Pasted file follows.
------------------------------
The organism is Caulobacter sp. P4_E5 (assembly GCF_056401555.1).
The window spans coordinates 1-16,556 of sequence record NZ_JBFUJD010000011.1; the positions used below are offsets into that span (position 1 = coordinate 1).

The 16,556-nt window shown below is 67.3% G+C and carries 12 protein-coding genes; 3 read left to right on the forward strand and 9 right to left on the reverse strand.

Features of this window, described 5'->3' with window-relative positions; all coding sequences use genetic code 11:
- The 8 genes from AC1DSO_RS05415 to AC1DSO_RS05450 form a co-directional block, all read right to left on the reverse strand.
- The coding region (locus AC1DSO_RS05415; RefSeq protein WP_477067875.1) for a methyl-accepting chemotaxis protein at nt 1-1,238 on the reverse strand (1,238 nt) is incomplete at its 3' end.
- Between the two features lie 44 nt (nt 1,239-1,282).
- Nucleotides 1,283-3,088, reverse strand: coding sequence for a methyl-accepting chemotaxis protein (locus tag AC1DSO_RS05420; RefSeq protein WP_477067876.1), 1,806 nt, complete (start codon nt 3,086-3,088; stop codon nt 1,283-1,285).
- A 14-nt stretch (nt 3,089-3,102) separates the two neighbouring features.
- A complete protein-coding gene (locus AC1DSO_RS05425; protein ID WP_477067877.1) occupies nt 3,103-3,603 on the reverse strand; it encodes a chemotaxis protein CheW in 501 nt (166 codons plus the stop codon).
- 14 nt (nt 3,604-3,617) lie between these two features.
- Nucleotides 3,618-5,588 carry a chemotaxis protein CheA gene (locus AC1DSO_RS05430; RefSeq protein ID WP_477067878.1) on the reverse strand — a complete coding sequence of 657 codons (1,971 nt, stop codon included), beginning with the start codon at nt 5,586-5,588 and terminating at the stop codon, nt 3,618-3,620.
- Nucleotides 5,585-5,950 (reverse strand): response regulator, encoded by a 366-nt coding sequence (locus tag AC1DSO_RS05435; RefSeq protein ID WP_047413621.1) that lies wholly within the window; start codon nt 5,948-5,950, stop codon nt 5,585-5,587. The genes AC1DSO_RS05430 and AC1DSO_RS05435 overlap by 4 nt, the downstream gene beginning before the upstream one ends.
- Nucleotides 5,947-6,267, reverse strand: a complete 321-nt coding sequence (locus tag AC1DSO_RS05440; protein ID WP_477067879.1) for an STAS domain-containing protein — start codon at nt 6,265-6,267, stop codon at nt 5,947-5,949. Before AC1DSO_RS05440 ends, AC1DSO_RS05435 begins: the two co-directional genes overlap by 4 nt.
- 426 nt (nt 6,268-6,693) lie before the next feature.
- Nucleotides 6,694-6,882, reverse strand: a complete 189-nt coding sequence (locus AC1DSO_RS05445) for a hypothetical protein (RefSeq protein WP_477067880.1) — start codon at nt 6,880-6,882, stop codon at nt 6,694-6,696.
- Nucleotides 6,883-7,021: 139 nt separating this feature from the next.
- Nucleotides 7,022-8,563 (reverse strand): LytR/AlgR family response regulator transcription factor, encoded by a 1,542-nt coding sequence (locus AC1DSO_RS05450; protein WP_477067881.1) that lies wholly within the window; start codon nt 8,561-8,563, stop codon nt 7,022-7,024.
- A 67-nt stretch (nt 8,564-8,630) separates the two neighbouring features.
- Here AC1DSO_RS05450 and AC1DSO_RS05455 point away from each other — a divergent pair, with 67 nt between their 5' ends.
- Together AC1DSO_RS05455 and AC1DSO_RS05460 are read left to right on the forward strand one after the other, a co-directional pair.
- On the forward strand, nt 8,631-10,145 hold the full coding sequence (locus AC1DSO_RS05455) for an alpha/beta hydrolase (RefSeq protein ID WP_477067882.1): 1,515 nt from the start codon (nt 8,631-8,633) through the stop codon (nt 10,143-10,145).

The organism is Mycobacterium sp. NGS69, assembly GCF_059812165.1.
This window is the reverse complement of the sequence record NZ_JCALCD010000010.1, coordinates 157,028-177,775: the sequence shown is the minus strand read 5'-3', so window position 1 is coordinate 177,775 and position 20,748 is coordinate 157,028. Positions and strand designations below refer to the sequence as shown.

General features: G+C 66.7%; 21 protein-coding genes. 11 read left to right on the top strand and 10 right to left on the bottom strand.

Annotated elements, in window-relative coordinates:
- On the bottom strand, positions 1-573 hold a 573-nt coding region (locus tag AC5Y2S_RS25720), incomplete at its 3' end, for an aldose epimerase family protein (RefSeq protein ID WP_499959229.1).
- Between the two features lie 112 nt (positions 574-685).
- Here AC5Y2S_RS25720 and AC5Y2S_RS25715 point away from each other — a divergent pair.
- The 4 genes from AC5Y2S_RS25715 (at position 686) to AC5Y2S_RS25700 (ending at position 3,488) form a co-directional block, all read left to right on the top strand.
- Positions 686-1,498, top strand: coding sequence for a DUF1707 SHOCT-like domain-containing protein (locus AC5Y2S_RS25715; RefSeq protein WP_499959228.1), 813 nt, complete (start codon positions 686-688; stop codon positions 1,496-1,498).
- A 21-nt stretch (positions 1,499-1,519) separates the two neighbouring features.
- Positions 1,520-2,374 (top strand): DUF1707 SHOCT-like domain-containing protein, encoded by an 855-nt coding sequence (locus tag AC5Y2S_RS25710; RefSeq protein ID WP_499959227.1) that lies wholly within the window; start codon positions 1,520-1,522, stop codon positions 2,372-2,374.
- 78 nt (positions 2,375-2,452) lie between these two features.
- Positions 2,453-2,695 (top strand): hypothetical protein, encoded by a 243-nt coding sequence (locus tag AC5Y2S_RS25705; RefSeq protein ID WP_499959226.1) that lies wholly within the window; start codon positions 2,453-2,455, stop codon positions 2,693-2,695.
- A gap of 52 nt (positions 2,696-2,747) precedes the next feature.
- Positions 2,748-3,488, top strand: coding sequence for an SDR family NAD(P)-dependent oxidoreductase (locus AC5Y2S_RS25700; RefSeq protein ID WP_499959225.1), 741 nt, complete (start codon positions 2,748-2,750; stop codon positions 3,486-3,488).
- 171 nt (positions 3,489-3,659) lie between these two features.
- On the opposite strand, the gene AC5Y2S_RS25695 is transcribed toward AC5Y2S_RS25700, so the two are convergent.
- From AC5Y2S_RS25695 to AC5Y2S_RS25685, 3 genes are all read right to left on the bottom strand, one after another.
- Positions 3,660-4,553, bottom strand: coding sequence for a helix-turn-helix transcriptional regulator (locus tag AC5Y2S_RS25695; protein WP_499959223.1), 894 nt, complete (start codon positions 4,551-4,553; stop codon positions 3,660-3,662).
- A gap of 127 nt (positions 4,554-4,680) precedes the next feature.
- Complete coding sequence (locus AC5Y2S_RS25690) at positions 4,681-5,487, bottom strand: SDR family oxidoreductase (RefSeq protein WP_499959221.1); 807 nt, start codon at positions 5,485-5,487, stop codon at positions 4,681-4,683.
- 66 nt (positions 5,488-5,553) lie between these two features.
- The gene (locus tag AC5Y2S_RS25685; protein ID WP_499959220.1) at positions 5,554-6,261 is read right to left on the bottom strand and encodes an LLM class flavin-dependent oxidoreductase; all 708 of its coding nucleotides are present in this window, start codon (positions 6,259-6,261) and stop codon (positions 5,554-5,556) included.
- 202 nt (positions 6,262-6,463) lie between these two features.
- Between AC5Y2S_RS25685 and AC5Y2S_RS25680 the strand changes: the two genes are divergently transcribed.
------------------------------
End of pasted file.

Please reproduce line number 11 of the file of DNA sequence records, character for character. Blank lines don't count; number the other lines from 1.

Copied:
- 14 nt (nt 3,604-3,617) lie between these two features.